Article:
Per capita egg consumption in the U.S. was estimated to be 4.6 eggs higher in 2014 than it was in 2013, up to 263.4 eggs, the highest level in 30 years, according to USDA Economic Research Service data. It is estimated that per capita shell egg consumption actually fell by three-tenths of an egg from 2013 to 2014, so all of the increase was the result of a 4.9 egg per capita increase in egg products consumption.
I have written about the large amount of media attention garnered by Beyond Eggs, a plant-based egg substitute. Tech reporters just couldn’t say enough about this vegan egg product alternative that was backed by Bill Gates and PayPal cofounder Peter Thiel. But, it appears that the advertising and promotional efforts of the American Egg Board have been successful in helping to maintain the market for egg products in the U.S. where per capita consumption of egg products increased by 6.5 percent in 2014 over 2013.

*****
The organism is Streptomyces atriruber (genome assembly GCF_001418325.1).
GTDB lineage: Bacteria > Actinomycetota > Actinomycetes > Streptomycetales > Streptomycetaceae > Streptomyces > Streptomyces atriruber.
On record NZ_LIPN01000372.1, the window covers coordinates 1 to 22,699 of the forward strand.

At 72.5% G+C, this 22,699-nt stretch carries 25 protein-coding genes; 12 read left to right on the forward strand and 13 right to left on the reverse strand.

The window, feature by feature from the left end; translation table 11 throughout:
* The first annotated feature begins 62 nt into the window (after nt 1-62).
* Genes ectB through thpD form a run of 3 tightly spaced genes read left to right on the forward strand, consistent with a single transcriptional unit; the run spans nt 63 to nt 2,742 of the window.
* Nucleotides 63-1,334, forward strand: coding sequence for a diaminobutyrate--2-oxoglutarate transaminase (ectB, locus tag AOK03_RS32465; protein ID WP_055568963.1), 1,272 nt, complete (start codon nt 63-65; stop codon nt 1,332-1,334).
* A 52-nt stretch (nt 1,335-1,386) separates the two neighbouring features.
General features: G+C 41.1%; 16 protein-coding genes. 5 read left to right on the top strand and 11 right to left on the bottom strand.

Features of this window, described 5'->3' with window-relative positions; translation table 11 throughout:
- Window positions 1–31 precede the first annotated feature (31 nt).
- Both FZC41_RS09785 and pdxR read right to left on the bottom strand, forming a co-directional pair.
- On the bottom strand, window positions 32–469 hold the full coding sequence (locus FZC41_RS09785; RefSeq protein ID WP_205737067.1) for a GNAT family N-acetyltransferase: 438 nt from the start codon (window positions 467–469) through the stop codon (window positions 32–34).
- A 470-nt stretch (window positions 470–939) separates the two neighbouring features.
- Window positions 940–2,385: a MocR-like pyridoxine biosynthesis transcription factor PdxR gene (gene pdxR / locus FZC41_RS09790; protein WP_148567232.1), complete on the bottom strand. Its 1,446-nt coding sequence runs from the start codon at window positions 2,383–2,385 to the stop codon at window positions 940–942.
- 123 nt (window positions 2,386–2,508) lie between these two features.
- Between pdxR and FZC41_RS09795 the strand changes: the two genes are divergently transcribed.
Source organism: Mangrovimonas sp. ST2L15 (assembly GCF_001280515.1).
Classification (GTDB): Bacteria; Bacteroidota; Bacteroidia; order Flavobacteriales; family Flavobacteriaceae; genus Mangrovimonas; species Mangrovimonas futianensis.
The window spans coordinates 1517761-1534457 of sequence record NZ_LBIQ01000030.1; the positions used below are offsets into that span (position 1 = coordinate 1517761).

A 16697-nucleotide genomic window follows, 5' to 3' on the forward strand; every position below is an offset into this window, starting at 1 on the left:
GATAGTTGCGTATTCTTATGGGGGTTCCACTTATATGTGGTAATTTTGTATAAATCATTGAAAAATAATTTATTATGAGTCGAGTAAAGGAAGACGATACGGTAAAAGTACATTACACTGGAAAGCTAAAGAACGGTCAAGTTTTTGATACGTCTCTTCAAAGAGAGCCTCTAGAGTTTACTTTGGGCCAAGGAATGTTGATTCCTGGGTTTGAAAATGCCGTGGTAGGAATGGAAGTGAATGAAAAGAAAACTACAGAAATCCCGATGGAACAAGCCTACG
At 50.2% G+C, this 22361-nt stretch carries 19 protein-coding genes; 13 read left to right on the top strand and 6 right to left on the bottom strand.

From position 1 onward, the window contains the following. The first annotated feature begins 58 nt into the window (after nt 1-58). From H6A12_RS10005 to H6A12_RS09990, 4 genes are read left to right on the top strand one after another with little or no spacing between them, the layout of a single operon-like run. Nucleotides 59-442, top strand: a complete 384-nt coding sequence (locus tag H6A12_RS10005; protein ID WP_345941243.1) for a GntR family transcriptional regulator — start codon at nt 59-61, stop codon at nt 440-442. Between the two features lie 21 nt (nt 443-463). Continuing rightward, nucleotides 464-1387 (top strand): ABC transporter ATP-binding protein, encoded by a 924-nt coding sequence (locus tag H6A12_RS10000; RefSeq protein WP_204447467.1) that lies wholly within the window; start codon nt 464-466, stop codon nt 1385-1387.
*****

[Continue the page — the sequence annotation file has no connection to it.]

This increase in egg products consumption in the U.S. took place during a time of record high prices for many egg products, which was driven largely by the egg white craze in quick-service restaurants like McDonald’s. Over the long haul, the real battleground for egg replacers will take place in baked goods and prepared foods. Egg marketers are betting that the unique taste and functional properties of eggs will continue to win the day and keep real egg products in the prepared foods, ice cream, pasta and bakery items that consumers purchase. If so, the percent of total egg production in the U.S. that goes into egg products will continue to increase.